Tuesday, February 07, 2012
Running a Tyranid Prime Accompanied with Hormagaunts
Hi all !!
In keeping with my series of Tyranid tactical articles I would like to discuss one of my key units... This is the combination of the Alpha Warrior attached to a small brood of 10 Hormagaunts. Here is how I run them:
— Tyranid Prime: bone sword+lash whip, scything talons, adrenal glands, regeneration
— 10x Hormagaunt: adrenal glands & toxin sacs
Often this combined unit is challenged by other Tyranid players so I thought this would be as good time as any to discuss its merits. Typically the challenge statement is as follows:
You are losing many of the advantages inherent to the Hormagaunts - that is they cannot fleet nor utilize Bounding Leap.
So let's keep that in mind as I cover why this unit has worked well for me:
— Combined the two units are completely synergistic—both alone are less than equal to their sum. The gants provide 10 ablative wounds for their leader and the Alpha Warrior is a synaptic creature... Therefore the Hormagaunts don't have to test for instinctive behavior and are fearless.
— The two main purposes of this unit is to hold an objective in my deployment zone (since they will typically come on from reserve along my long table edge) and to provide synaspe for other broken Tyranid units that are falling back and can't regroup because they are below half their starting size.
— This is also actually a decent melee unit for a relatively cheap scoring unit taking into consideration the cost of both the Alpha Warrior and the brood. On the charge they are all I6 and the brood wounds on 4+ due to the toxin sacs and reroll to wound versus T4 or less due to the adrenal glands. The Tyranid Prime drops an enemy model to I1 in base contact (lash whip), rerolls 1s to hit (scything talons) and is S6 on the charge ignoring armor saves (bone sword). Also any enemy model that suffers an unsaved wound from the Alpha Warrior must pass a leadership test or suffer Instant Death. In a recent game versus Space Wolves this unit came in from reserve behind a squad of Wolf Scouts (operating behind enemy lines) with an attached Wolfguard leader and wiped them all out on on the charge before they could even swing back. They have also decimated remnant enemy units such as Thunderwolves that were foolish enough to venture into my back line.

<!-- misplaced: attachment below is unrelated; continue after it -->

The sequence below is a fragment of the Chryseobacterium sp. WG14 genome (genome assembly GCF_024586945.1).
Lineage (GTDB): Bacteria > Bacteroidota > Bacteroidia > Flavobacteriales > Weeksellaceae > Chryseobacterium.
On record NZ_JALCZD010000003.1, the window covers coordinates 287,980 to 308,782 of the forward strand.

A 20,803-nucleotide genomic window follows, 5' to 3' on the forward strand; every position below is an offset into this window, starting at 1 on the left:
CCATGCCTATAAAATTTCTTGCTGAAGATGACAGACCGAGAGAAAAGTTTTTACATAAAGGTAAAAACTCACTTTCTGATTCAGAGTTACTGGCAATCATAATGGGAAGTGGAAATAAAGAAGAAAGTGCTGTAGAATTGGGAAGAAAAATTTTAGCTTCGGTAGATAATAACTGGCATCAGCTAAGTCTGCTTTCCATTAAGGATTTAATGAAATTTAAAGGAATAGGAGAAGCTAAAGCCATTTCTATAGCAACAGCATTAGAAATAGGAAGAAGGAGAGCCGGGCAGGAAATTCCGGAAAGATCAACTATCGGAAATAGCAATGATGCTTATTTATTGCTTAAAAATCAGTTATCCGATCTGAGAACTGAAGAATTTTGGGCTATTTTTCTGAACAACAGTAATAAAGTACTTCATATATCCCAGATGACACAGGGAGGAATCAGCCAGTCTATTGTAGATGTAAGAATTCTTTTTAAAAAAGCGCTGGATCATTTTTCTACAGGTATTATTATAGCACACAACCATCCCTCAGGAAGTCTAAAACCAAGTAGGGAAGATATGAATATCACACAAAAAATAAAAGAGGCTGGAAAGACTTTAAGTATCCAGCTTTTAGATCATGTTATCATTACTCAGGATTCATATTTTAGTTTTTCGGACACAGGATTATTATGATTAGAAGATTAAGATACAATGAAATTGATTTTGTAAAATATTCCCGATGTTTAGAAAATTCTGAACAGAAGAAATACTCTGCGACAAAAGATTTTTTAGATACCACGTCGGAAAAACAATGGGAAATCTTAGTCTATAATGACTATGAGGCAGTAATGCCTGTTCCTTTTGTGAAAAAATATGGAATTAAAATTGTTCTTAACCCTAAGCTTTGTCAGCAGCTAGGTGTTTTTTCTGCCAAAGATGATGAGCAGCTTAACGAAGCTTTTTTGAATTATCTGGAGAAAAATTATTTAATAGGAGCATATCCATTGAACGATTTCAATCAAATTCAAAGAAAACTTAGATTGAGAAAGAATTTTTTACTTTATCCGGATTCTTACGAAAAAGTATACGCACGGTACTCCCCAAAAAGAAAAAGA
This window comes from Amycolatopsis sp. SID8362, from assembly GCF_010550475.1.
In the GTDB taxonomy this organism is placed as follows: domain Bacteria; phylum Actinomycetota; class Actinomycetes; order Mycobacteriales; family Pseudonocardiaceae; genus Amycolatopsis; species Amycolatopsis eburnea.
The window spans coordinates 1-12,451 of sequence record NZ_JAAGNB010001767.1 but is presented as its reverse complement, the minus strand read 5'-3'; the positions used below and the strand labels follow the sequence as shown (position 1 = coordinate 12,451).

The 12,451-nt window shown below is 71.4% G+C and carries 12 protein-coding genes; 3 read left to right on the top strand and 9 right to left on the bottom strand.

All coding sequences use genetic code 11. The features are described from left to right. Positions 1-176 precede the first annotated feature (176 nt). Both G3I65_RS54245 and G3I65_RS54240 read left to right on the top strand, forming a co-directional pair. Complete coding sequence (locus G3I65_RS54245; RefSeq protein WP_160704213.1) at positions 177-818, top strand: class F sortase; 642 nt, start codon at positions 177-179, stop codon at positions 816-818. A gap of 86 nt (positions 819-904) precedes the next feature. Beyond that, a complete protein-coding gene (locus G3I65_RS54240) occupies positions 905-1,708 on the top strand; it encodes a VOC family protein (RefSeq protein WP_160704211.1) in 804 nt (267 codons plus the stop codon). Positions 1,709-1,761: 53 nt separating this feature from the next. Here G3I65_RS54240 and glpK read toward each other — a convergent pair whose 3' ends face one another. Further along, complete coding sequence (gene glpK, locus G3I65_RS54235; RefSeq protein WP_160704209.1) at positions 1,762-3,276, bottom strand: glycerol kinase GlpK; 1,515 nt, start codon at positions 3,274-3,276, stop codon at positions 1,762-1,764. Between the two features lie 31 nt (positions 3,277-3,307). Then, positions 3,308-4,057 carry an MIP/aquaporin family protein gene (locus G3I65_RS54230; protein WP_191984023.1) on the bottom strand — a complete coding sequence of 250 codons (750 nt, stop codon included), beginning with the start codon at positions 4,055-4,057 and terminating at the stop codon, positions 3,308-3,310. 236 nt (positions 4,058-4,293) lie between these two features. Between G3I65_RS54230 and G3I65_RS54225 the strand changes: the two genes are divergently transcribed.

– The combined unit is often free to move about uncontested because my opponent is too busy dealing with my other units up in front of them. Sometimes they can form a conga line and hold multiple objectives. If there are multiple objectives such as both Capture & Control plus Seize Ground I make sure to place the C&C objective marker and one SG objective marker close together in my deployment zone so they can hold both.
— It's a fallacy to say that the brood is entirely denied the use of fleet and Bounding Leap. If necessary I can split off the gants from the Alpha Warrior so they can go contest an objective or engage an enemy unit in melee. Rarely do I need to though due to careful placement of the objective markers but it's always there as an option if need be.
So this both addresses the common challenge to the combined unit and describes their strategic use in detail. They often end up being a key unit for the win. If I were to change anything I might consider dropping the gants and attaching the Prime to my Warriors thereby eliminating the need for another mycetic spore (eliminating another easy killpoint) and they would operate together just the same. This would free up the points for another brood of genestealers and I would end up with the same number of scoring units overall.